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Abstract  

Ethnic return migration is a widespread strategy for migrants from economically disadvantaged countries. This article is about those ethnic return migrants who might successfully migrate thanks to their ancestors; their decision is based upon economic, pragmatic or rationalistic incentives aside from their diasporic feeling of belonging. Although this phenomenon has already been studied, scholars still mostly refer only to the benefits proposed by immigration policy as a key to understanding it. The impact of policy in the country of emigration on ethnic return migration is understudied. This article fills this gap. I found that when the Soviet Union introduced an attractive policy for Ukrainians/Russians in terms of study or work opportunities and the inhabitants in the Ukrainian Soviet Republic were quick to proclaim themselves as Ukrainians or Russians, the dissolution of the Soviet Union quickly changed this motivation. Ukrainians with Czech ancestors started to aim at obtaining official status as Czech members of the diaspora because of the benefits proposed by the Czech government (mainly permanent residency). However, it is difficult to prove the required link to one’s Czech ancestors due to Soviet-era documents in which the column with the Czech nationality of people’s ancestors is often missing. These observations lead to the conclusion that an attractive immigration policy aimed at the diaspora should not be treated as the only comprehensive explanation for ethnic return migration. Ethnic policy in the country of emigration also shapes this kind of migration and – in this concrete case – could even discourage ethnic return migrants.

Abstract  

In this paper we review the significant political events and economic forces shaping contemporary migration within and into Europe. Various data sources are deployed to chronicle five phases of migration affecting the continent over the period 1945–2015: immediate postwar migrations of resettlement, the mass migration of ‘guestworkers’, the phase of economic restructuring and family reunion, asylum-seeking and irregular migration, and the more diverse dynamics unfolding in an enlarged European Union post-2004, not forgetting the spatially variable impact of the 2008 economic crisis. In recent years, in a scenario of rising migration globally, there has been an increase in intra-European migration compared to immigration from outside the continent. However, this may prove to be temporary given the convergence of economic indicators between ‘East’ and ‘West’ within the EU and the European Economic Area, and that ongoing population pressures from the global South, especially Africa, may intensify. Managing these pressures will be a major challenge from the perspective of a demographically shrinking Europe.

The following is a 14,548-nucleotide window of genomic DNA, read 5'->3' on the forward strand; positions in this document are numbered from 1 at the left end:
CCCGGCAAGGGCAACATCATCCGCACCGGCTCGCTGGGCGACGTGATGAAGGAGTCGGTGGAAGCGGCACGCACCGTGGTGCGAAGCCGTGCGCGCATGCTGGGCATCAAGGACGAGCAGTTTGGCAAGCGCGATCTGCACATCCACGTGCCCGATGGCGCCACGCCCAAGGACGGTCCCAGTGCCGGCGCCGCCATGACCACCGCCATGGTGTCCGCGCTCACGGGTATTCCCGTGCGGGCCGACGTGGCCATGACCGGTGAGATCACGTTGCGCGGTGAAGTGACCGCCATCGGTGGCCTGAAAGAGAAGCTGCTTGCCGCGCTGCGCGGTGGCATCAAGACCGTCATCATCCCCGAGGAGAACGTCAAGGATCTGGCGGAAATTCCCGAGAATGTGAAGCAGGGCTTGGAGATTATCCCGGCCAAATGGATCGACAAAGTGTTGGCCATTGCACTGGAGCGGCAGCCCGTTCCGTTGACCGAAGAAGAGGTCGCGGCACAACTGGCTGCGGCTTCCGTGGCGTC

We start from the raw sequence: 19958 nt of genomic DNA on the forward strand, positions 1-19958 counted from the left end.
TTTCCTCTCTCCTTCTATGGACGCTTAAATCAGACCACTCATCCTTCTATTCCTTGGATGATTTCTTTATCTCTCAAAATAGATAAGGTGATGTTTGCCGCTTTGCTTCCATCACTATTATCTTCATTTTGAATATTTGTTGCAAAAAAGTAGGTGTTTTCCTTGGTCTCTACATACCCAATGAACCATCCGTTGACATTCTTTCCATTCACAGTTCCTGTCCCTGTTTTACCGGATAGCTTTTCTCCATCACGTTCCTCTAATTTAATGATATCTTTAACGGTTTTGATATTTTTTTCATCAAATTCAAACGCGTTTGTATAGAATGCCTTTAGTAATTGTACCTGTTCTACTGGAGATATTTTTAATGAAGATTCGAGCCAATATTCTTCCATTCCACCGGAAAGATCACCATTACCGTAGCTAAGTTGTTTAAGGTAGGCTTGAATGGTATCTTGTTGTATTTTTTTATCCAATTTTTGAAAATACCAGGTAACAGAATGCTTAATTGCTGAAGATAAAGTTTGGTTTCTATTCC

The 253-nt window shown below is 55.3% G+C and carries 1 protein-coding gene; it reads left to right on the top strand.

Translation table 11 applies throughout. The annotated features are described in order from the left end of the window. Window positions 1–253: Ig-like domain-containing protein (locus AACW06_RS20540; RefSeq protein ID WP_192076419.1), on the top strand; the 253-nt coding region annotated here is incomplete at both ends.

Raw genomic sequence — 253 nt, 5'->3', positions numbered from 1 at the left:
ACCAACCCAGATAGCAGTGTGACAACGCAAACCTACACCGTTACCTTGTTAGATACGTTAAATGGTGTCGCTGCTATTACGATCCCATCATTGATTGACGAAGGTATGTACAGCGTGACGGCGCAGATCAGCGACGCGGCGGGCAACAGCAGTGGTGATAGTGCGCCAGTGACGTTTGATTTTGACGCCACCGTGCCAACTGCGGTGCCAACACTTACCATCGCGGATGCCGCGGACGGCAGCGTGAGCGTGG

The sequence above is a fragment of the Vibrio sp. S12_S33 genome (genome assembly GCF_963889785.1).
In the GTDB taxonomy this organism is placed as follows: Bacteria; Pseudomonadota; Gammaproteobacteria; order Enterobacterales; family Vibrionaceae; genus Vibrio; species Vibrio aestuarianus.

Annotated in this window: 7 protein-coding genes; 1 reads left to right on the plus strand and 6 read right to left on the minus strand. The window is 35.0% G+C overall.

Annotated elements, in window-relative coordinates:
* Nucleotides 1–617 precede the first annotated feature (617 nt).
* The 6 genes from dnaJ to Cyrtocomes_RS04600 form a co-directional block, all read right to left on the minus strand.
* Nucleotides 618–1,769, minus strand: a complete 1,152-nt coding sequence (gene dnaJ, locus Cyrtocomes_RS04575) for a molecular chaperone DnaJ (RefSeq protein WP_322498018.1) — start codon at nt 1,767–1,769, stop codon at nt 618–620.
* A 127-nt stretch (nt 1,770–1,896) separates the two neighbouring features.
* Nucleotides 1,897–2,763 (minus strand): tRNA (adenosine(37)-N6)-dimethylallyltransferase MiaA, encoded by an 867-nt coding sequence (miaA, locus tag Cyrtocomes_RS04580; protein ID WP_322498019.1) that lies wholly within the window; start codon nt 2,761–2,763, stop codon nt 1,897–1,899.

Abstract  

Bulgarian migration to the UK has gradually increased since the country’s EU accession and the removal of barriers to free movement of labour across the EU. The sustained popularity of the UK amongst those dreaming for a fresh start through migration, despite the hostility faced by Bulgarian immigrants, poses a paradox that cannot be explained with the ‘push–pull’ and cost–benefit calculation models prevailing in migration research. This article proposes a more balanced understanding of migration motivations on the basis of would-be migrants’ own perceptions. Drawing on biographical interviews with self-ascribed ‘ordinary people’ with long-term plans for settling in the UK, I shed light on individuals’ imaginings and expectations of life after migration. Firstly, I analyse the notion of ‘survival’ through which my informants articulated frustrations with their precarious financial situation, their inferior social and symbolic positioning within society and their inability to partake in forms of consumption and lifestyle that would allow them to experience a sense of social advancement. I then explore would-be migrants’ imaginings of life in the UK (and ‘the West’) which depict an idealised ‘normality’ of life, in which they conveyed longings for security and predictability of life, social justice and working-class dignity and respectability. These insights into people’s disappointment, desperation and disillusionment with a precarious present help us to understand the continuous construction of an ‘imaginary West’ as an ideal ‘elsewhere’, in the search of which migrants are ready to undergo hardship and stigmatisation. By engaging with the existing debates in migration studies and literature on Bulgarian migration, this article exposes the deficiencies of economic reductionism, which presents migration decision-making as a conscious, rational and calculative act and, instead, demonstrates that, very often, people are led by dreams and idealisations that are reflective of their emotions and life-worlds.